Advice: Parent-Teen Sex Talk

Accusatory, Alienating Sex Talk: Ur Doin' it Rite (Image via

Yesterday a parent contacted me online about finding a condom in his daughter’s bag. (I wish I’d asked what he was doing in her bag in the first place.) His reaction was pretty standard fare: anxiety, fear, urge to intervene.

What really got me was his gendered reaction. His *daughter*, little girl, a female had condoms. She wants sex and is preparing for the encounter. Teen girls feel the sting of regulation far more than teen boys. Maybe because we imagine females as delicate creatures we exert more control over their lives as they develop into adults. Protect them from the evils of the world, namely the uncontrollable sex drives of young males.

Here’s the deal: teens don’t need protection. They need advice. They need support while they navigate their way into adulthood. Sex can really confusing for teens in a world that silences advice and offers sex-saturated images around every corner for consumer titillation.

Do you have a kid? Please talk to them about sex. You don’t have to launch into lectures about safety or ask probing questions about their sex lives. Just talk about sex calmly when it comes up. Our culture is obsessed with sex. media sex scandals or new research will give you plenty of opportunities. Otherwise, you will wait and avoid these talks until you find a condom in your kid’s bag and have no idea what to do.

The Dad who contacted me felt this dread anxiety of talking to a teen about sex. A transcript of the conversation and my advice for him after the jump.


i just found a condom in my 14 year old daughters school bag


Condom does not immediately equal someone having sex. Sometimes carrying a condom is a way for teenagers to explore their own sexuality. If she is having sex, be glad the condom is there.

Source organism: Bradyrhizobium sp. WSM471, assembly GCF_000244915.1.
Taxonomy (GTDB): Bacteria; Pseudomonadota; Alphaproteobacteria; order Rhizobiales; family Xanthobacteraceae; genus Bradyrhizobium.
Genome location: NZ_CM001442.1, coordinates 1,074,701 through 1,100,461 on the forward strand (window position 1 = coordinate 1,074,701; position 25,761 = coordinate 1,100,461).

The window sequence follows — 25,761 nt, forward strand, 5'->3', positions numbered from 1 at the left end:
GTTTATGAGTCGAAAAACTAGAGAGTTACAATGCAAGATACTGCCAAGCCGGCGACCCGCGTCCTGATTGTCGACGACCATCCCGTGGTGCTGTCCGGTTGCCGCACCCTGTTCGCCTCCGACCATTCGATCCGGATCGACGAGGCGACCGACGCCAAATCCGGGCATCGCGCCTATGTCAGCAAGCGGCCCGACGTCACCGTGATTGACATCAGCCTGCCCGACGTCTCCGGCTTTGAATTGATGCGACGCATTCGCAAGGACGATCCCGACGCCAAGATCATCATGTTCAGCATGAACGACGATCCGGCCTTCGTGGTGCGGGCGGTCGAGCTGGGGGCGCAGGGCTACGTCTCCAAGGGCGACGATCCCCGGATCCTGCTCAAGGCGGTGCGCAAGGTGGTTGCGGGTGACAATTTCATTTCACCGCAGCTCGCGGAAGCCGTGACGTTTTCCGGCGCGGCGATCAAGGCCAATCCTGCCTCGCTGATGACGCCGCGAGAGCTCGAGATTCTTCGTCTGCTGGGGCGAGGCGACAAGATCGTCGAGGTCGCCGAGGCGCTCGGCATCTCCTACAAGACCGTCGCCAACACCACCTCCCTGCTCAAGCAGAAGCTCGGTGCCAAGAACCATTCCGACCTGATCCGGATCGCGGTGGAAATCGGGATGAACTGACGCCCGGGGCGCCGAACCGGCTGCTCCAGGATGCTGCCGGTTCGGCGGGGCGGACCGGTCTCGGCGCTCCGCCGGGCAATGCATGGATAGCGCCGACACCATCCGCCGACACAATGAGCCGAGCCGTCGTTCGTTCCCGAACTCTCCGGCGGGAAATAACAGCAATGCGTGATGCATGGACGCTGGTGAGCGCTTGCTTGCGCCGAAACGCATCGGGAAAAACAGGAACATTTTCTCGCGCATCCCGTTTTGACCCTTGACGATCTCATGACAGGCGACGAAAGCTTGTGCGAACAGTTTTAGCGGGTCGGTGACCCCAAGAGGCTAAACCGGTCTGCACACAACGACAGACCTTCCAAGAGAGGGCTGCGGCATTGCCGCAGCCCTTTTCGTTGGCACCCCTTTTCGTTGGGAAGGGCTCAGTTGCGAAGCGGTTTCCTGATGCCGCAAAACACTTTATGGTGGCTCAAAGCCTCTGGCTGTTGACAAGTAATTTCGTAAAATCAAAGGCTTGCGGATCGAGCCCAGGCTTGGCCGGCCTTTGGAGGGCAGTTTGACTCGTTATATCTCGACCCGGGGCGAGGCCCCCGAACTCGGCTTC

i know as a guy… that seems normal, but not for a girl


Why not? That’s a pretty sexist assumption.


as a father.. i was taken back by it. haven’t talked to her about it, because i wanted to get the shock of finding it out of my system, before i confronted this to her


“before i confronted this to her” Confront her? Not a very solid approach to talking to her about sex. She’ll get defensive and not listen to you.


what i mean by confronting… is questioning her about it


Also, don’t question her. Try having a conversation where you respect her autonomy and decision making.


so don’t even bring up the fact that I found the condom?


Bring it up, but in a roundabout way. Be relaxed. If you get nervous, she’ll get nervous and it will be awkward. Condoms are not a big deal. Figure out what you want to say before you have the discussion.

Read that guide. Understand your own biases and come from a place of support, not judgment or control. Tell her honestly: “I’m your Dad and it’s hard for me to think of you needing a condom. I’m not sure what to say but I want to bring it up.”


i’ll try… thanks for this

4 thoughts on “Advice: Parent-Teen Sex Talk”

  1. I have a 9 yr old daughter. I’m a sex blogger. I have lots of sex toys. I am open and honest with her about sex. I don’t masturbate around her or anything, but one time she asked for a tour of my toy box and I explained what things were. She was so delighted! She said, “THANK YOU Mommy for being so honest with me!” The whole conversation is here:

    More recently she asked where my partner is (we don’t live together) I told her, “He’s out of town this week.” She said, “Oh, you can’t play sex with him? That’s too bad!”

    She is SO glad to know that grown ups get to have toys and play!

  2. I think the go-to attitudes of parents who discover their kids are having sex – as you said, anxiety, urge to intervene – is understandable, but pretty nuts.

    The only reason my parents don’t know I’m sleeping with my boyfriend is because they would flip, and would not be able to get over it. While my parents are thinking “how could she be doing such an awful thing?”, in their position I’d be thinking “hey, cool, my kids are being safe”. When you approach these issues in a sex-negative attitude, all you will get is disaster. Sexually active teenagers don’t need sex-negative attitudes – they need parents who can be glad they’re being safe, and offer support if they need it, even if it makes the parents uncomfortable. I’d love my parents to do that; however, they’re pretty sex-negative and that wouldn’t happen, so it’s easier for me if they don’t know. Better no support than angry parents, which I think is a very sad way of looking at things.

    The bottom line: Teenagers will have sex – I’m 17, I see it all first hand. Why freak out and try to change it, doing damage as you go, when you could build a supportive relationship with your children, and gain their deep respect and trust?

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